“Abe is aware of the fact that the people do not consider the revision of the constitution a priority issue,” Nakano said.
“That’s precisely why he is hoping that if he sneaks the issue through in a snap election, he can then say that he has the popular mandate to go ahead with his plans.”

Uncertain standing

A Kyodo News poll published Sunday had some good news for the Prime Minister, with nearly 30% saying they would vote for his Liberal Democratic Party (LDP), versus 8% for the main opposition Democratic Party. The prime minister is chosen by both houses of the Diet. A total of 475 seats in the lower house will be up for grabs.
However, a massive 42.2% of respondents said they had not decided who to vote for, setting the ground for a potential swing against Abe.
A large majority of respondents — 78.8% — also said they were unhappy with the government’s explanation of the land-sale scandal.
Nor were most respondents happy with being asked to choose a new government, with only 23.7% supporting Abe’s decision to call an election.
While the opposition has largely struggled to eat into LDP’s support, Abe will face a new challenge from a party formed by allies of the hugely popular Tokyo governor Yuriko Koike, who left Abe’s party in May.
Koike’s Tomin First Party scored a landslide win in recent elections in the capital, taking 79 seats to LDP’s 23. The new national party, while not officially linked to her, will likely seek to capitalize on her support in and around Tokyo.
Abe is hoping to take advantage of the “complete disarray” among his main opposition parties, Kohlbacher said, but he warned the risk from the new Koike-linked party “is perhaps higher than Abe thought.”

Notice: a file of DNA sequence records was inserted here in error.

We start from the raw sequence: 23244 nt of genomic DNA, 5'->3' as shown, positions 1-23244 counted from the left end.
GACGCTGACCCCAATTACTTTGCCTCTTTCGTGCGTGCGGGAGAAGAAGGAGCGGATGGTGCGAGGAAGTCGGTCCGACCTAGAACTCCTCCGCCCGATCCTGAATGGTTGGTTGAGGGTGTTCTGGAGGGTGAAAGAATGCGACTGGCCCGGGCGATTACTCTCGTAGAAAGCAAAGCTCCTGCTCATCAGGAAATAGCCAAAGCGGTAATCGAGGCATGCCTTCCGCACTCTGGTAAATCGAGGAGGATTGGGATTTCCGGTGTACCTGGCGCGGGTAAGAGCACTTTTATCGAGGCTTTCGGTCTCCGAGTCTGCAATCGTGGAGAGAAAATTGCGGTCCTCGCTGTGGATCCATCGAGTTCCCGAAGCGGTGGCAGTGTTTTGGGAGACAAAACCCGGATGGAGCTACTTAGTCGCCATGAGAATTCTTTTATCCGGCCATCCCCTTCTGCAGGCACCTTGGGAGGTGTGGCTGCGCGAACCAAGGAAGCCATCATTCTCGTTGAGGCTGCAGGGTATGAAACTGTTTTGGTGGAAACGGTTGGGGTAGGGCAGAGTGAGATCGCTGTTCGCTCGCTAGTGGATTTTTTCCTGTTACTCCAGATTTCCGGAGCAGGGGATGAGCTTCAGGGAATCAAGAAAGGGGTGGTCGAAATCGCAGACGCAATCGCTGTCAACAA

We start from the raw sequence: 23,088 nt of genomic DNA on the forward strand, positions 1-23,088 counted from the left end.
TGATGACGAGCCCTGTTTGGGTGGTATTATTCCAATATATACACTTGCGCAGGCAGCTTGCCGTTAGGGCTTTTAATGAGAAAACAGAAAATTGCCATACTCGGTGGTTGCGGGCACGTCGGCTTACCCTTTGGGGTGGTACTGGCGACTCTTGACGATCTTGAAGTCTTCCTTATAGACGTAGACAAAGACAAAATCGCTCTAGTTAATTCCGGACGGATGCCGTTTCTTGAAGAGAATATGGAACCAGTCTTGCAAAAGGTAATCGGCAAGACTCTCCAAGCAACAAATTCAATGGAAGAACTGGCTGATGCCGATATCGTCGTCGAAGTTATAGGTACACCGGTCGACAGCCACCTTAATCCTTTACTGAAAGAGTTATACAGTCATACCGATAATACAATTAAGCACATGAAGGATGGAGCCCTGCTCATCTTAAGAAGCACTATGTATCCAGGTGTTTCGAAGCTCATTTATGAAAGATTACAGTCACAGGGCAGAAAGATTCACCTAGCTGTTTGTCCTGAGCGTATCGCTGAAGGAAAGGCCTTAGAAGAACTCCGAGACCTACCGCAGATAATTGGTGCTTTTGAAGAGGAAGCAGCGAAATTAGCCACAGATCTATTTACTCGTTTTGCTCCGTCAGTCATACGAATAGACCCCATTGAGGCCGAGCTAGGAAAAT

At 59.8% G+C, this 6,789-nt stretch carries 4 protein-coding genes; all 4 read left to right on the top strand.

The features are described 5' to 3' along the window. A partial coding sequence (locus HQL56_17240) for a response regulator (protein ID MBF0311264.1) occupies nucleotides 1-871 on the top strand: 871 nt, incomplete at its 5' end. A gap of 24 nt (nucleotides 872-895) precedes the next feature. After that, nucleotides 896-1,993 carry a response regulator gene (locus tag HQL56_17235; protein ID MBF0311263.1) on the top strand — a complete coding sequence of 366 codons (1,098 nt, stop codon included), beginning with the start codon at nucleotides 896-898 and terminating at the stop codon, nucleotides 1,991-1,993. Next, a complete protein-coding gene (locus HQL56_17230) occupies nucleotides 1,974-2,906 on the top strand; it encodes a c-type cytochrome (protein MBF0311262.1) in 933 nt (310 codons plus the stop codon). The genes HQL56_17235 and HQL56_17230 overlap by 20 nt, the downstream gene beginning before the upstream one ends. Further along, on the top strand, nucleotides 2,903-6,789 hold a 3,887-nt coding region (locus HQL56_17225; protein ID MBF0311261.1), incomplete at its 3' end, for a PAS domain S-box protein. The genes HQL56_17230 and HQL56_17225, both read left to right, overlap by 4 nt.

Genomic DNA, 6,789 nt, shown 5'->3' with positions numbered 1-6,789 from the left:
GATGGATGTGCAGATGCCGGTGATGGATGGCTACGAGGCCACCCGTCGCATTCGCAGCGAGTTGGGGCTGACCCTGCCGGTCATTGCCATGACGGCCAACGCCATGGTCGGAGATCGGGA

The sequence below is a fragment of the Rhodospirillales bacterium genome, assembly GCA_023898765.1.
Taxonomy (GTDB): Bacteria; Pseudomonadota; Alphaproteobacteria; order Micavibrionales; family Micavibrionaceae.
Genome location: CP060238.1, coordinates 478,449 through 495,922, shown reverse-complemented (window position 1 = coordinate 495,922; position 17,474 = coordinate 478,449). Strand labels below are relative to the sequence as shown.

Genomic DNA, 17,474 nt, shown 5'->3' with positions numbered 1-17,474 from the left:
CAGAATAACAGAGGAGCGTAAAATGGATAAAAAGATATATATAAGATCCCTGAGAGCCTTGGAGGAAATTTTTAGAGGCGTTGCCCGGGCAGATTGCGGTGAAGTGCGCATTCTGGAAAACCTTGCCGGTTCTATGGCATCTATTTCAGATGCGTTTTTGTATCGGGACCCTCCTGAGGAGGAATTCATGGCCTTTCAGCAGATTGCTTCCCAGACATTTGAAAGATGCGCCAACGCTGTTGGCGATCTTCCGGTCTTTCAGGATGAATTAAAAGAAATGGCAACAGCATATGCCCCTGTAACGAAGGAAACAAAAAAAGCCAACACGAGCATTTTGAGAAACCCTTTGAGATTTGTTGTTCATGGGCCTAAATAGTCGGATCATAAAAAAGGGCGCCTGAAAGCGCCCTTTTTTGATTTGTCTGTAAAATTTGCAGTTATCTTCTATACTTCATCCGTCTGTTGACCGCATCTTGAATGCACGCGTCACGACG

“There is substantial risk for him,” he said. “But that risk is only going to grow as the new party forms and develops.”
Nakano said the party’s potential influence may be overstated however, pointing out that it does not involve any new faces and is likely to take votes from both the LDP and Democratic Party.
Tokyo Governor Yuriko Koike's political scored big wins in recent elections in the Japanese capital.

Economic wins and woes

As well as the North Korea issue and his desired constitutional changes, the other main plank of Abe’s election campaign will be his economic record.
Japan’s gross domestic product (GDP) grew at an annualized rate of 2.5% in the three months through June. That was significantly higher than analysts had predicted and means Japan has now recorded six straight quarters of expansion.
Japan had been struggling with falling prices and sluggish growth for decades. Abe’s government and the country’s central bank responded by slashing interest rates and launching a major stimulus package last year.
However, a major labor shortage remains an issue as “super-aged” Japan sees more and more of its population moving out of its workforce.
This has led some to call for a relaxing of Japan’s notoriously restrictive immigration policies to allow more foreign workers into the country.